|New research says two rectangular structures seen in this satellite image may be the remnants of two temples from Atlantis (Image: Rainer Kühne)|
According to research reported by archaeology journal Antiquity, the fabled lost city of Atlantis could have been found in a salt marsh region off Spain’s southern coast.
The study, not yet peer-reviewed, is based on satellite images showing ancient ruins that seem to match descriptions made by the Greek scholar Plato, Discovery News reported.
Rainer Kuhne, a German scientist at the University of Wuppertal in Germany, says the description of Atlantis as an “island” simply refers to this part of Spain, which was destroyed by a flood between 800 and 500 B.C.
Plato’s dialogues “Critias” and “Timaios” make mention of two rectangular features visible in the satellite image. These features are believed to be two temples, one of which is for the god Poseidon; the other, devoted to Cleito and Poseidon.
“These rectangular structures are surrounded by concentric circles. This agrees with Plato’s description that the temples were surrounded by concentric circles of water and earth. Even the sizes are correct. According to Plato, the diameter of the largest circle was 27 stades, i.e. 5 kilometres. In the satellite photos, the diameter of the largest circle is between 5 and 6 kilometres,” Kuhne told Discovery News.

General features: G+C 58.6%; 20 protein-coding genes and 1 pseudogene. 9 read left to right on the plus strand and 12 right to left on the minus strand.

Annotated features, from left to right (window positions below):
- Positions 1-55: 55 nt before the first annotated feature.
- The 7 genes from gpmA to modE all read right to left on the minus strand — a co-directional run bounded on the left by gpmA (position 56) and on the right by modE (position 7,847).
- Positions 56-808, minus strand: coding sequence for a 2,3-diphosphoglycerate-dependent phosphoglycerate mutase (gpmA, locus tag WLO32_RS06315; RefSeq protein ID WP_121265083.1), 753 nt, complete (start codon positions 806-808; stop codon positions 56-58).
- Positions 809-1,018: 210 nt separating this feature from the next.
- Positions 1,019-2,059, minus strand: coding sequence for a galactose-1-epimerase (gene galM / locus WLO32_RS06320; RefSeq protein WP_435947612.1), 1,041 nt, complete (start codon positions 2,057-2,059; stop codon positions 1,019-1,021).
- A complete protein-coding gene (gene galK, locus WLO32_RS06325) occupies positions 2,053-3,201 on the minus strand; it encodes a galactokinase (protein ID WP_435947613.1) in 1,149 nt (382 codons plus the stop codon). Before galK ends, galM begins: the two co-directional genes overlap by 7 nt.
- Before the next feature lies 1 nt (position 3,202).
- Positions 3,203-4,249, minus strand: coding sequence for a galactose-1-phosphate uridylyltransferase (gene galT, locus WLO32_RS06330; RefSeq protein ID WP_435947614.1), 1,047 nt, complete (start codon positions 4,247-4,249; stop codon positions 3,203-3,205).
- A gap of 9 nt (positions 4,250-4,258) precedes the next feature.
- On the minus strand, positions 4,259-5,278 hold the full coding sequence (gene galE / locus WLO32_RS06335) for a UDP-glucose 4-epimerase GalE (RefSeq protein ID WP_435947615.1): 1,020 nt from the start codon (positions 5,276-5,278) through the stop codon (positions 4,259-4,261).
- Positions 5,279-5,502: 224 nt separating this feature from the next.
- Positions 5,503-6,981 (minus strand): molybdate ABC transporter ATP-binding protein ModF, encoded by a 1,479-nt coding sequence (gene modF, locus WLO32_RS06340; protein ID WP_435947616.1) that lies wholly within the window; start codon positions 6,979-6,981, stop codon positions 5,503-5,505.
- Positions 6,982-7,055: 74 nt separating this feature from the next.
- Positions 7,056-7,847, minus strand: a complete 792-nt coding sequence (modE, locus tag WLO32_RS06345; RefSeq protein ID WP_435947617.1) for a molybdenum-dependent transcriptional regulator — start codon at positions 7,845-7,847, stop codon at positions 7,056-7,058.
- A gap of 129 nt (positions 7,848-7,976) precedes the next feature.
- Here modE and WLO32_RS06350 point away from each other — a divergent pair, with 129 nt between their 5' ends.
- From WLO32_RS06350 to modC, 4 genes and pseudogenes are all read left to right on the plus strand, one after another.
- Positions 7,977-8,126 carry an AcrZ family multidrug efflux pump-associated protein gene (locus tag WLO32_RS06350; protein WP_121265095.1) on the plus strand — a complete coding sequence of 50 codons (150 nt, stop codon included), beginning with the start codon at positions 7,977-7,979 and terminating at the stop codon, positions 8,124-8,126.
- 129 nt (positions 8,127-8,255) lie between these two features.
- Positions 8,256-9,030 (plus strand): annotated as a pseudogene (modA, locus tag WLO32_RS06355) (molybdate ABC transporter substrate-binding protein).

People have long searched for the fabled city of Atlantis since the story was told: from the Americas, to Asia, to Antarctica to the depths of the Atlantic ocean, to no avail.
Plato told of a city placed in front of Hercules – the Straits of Gibraltar – which flourished for more then 9,000 years. It was destroyed by the gods when its people became inclined to sin and corruption. Legend has it that an earthquake followed by a massive tidal wave sank the city in one night.
Kuhne concludes that “the Atlantean city and state may refer to a Spanish city, which was possibly destroyed by the Carthaginians during the 6th century B.C.”
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